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The Krach Institute for Tech Diplomacy at Purdue has launched a new online initiative to educate government and business leaders—and the general public—on issues at the intersection of technology, national security and economic prosperity.

Established in 2021 and affiliated with Purdue University, the Krach Institute aims to educate policymakers, diplomats and others about key technologies and topics such as hypersonics, cybersecurity, artificial intelligence and quantum computing.

To that end, the institute last month launched the Tech Diplomacy Academy, an online education platform offering subscribers a series of one-hour courses led by Purdue faculty. The courses are asynchronous, meaning that they do not include any live sessions and students can view the classes on their own schedules.

The initial course lineup offers 17 classes, with four others listed as coming soon. Users must subscribe in order to access the classes, but the academy does offer one class, “Intro to Tech Diplomacy,” as a free trial.

Course offerings will continuously evolve so that they remain up-to-date, according to Michelle Giuda, the Krach Institute’s director. “We will continuously be building the course catalog and then updating the course catalog based on developments not just in technology, but in foreign policy and geopolitics as well,” she said.

Several of the Krach Institute’s key leaders, including Giuda, Purdue President Mung Chiang and Krach Institute namesake and board chairman Keith Krach, previously worked at the U.S. Department of State.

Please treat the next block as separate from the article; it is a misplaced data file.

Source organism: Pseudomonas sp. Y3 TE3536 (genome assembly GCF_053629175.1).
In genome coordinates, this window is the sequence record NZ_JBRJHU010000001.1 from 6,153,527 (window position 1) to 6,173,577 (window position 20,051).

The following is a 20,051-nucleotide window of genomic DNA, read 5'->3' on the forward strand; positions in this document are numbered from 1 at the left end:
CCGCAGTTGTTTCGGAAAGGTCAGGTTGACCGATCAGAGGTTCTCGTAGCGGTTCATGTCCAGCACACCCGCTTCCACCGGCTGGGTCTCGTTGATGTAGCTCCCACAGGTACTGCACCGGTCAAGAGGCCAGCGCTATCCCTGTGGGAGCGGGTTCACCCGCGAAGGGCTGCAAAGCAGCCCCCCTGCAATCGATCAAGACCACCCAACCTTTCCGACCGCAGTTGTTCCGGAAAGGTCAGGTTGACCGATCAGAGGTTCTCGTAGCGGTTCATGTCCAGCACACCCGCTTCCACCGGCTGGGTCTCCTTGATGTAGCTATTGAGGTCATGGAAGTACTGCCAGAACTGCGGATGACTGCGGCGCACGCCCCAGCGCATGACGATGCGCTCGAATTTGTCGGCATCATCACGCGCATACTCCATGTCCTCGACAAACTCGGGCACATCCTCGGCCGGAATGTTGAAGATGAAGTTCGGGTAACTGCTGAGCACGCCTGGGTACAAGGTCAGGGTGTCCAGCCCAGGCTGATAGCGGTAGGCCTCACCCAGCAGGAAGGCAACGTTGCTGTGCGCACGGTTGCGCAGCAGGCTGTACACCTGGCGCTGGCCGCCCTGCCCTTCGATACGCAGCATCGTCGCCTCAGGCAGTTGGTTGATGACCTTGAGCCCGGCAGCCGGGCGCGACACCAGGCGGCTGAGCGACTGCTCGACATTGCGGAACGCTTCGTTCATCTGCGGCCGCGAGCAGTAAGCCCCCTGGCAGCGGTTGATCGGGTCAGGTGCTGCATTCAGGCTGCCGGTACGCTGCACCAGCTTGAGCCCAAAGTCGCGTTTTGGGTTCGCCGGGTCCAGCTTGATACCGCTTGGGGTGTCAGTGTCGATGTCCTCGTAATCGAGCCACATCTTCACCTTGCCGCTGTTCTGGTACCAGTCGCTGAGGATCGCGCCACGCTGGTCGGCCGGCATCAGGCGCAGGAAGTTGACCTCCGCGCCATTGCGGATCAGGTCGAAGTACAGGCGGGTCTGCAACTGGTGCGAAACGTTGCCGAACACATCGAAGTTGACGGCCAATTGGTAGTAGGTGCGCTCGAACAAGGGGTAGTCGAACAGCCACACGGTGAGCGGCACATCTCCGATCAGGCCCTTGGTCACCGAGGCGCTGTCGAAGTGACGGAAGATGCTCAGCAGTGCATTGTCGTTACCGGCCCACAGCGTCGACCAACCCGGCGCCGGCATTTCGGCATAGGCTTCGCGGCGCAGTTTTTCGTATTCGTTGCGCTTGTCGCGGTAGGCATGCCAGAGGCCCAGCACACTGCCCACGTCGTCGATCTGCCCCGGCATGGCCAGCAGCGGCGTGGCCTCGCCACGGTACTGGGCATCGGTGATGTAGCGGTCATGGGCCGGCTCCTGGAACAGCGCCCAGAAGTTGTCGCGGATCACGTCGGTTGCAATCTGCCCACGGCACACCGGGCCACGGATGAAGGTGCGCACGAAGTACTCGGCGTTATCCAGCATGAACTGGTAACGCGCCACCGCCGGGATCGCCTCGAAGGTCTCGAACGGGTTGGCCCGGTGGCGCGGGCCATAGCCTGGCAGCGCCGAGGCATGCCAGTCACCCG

Giuda said the Krach Institute was established to help State Department employees get up to speed on critical technologies and their implications for national security and foreign policy.

“If you’re a diplomat, you have to have this fundamental knowledge,” Giuda said. “You don’t have to have a Ph.D, but you have to have some fundamental understanding of these technologies, the vocabulary around these technologies, in order to go develop the right national security strategies and engage in diplomacy around them.”

Giuda said the State Department has already signed on as the Tech Diplomacy Academy’s first user. But the courses are also relevant to business leaders, she said. “What the Tech Diplomacy Academy seeks to do is help them and their employees, inform them with what are the geopolitical dynamics around those technologies, and around the role that their business plays, so they can understand what the opportunities are for their business and what the challenges might be.”

Subscription fees for the Tech Diplomacy Academy are $150 per person per month or $1,500 per person per year, with discounts available for groups of more than 10 users. Learn more here.